• Objective 3 GAP NCD 2013-2020: Healthy Diet • Develop policy measures that engage food retailers and caterers to improve the availability, affordability and acceptability of healthier food products (plant foods, including fruit and vegetables, and products with reduced content of salt/sodium, saturated fatty acids, trans-fatty acids and free sugars). • Promote the provision and availability of healthy food in all public institutions including schools, other educational institutions and the workplace. (e.g. through nutrition standards for public sector catering establishments and use of government contracts for food purchasing) 21
  • Objective 3 GAP NCD 2013-2020: Healthy Diet • As appropriate to national context, consider economic tools that are justified by evidence, and may include taxes and subsidies, that create incentives for behaviours associated with improved health outcomes, improve the affordability and encourage consumption of healthier food products and discourage the consumption of less healthy options. • Develop policy measures in cooperation with the agricultural sector to reinforce the measures directed at food processors, retailers, caterers and public institutions, and provide greater opportunities for utilization of healthy agricultural products and foods. 22
  • Objective 3 GAP NCD 2013-2020: Healthy Diet • Conduct evidence-informed public campaigns and social marketing initiatives to inform and encourage consumers about healthy dietary practices. Campaigns should be linked to supporting actions across the community and within specific settings for maximum benefit and impact. • Create health- and nutrition-promoting environments, including through nutrition education, in schools, child care centres and other educational institutions, workplaces, clinics and hospitals, and other public and private institutions. • Promote nutrition labelling, according to but not limited to, international standards, in particular the Codex Alimentarius, for all pre-packaged foods including those for which nutrition or health claims are made. 23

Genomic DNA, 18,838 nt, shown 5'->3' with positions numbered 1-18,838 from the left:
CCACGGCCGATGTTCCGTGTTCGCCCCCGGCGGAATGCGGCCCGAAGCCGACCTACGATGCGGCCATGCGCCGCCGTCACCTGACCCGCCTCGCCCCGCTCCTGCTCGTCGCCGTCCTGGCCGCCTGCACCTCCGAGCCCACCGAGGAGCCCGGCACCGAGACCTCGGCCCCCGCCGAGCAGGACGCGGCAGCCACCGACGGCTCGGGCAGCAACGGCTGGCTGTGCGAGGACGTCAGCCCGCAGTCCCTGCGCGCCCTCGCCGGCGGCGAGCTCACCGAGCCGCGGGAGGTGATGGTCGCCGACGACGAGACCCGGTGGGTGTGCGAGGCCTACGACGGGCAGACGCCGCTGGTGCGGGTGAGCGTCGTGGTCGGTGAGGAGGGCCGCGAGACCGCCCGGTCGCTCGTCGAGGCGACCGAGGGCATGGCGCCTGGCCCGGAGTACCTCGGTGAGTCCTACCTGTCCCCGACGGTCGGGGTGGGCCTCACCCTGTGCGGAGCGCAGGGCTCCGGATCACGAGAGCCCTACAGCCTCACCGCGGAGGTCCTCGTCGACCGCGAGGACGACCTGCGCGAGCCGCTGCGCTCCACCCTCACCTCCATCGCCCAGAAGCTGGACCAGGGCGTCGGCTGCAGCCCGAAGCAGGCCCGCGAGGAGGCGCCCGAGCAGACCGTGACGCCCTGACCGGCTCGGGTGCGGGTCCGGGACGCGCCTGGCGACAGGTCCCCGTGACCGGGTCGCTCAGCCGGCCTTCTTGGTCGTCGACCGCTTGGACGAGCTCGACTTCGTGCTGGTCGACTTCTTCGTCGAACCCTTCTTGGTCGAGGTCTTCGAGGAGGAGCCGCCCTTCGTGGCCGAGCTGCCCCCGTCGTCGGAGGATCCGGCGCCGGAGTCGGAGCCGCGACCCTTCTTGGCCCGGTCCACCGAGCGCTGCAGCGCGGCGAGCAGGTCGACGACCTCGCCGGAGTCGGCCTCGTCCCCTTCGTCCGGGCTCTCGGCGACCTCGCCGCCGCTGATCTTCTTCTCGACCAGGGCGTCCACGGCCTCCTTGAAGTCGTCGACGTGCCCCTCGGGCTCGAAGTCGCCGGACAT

• Objective 3 GAP NCD 2013-2020: Promoting Physical Activity • Three (3) relevant global targets: • A 10% relative reduction in prevalence of insufficient physical activity. • Halt the rise in diabetes and obesity. • A 25% relative reduction in the prevalence of raised blood pressure or contain the prevalence of raised blood pressure according to national circumstances. 24
  • Objective 3 GAP NCD 2013-2020: Promoting Physical Activity • Adopt and implement national guidelines on physical activity for health. • Consider establishing a multi-sectoral committee or similar body to provide strategic leadership and coordination. • Develop appropriate partnerships and engage all stakeholders, across government, NGOs and civil society and economic operators, in actively and appropriately implementing actions aimed at increasing physical activity across all ages. 25
  • Objective 3 GAP NCD 2013-2020: Promoting Physical Activity • Develop policy measures in cooperation with relevant sectors to promote physical activity through activities of daily living, including through “active transport,” recreation, leisure and sport, for example: • National and sub-national urban planning and transport policies to improve the accessibility, acceptability and safety of, and supportive infrastructure for, walking and cycling. • Improved provision of quality physical education in educational settings (from infant years to tertiary level) including opportunities for physical activity before, during and after the formal school day. • Actions to support and encourage “physical activity for all” initiatives for all ages. • Creation and preservation of built and natural environments which support physical activity in schools, universities, workplaces, clinics and hospitals, and in the wider community, with a particular focus on providing infrastructure to support active transport i.e. walking and cycling, active recreation and play, and participation in sports. • Promotion of community involvement in implementing local actions aimed at increasing physical activity. 26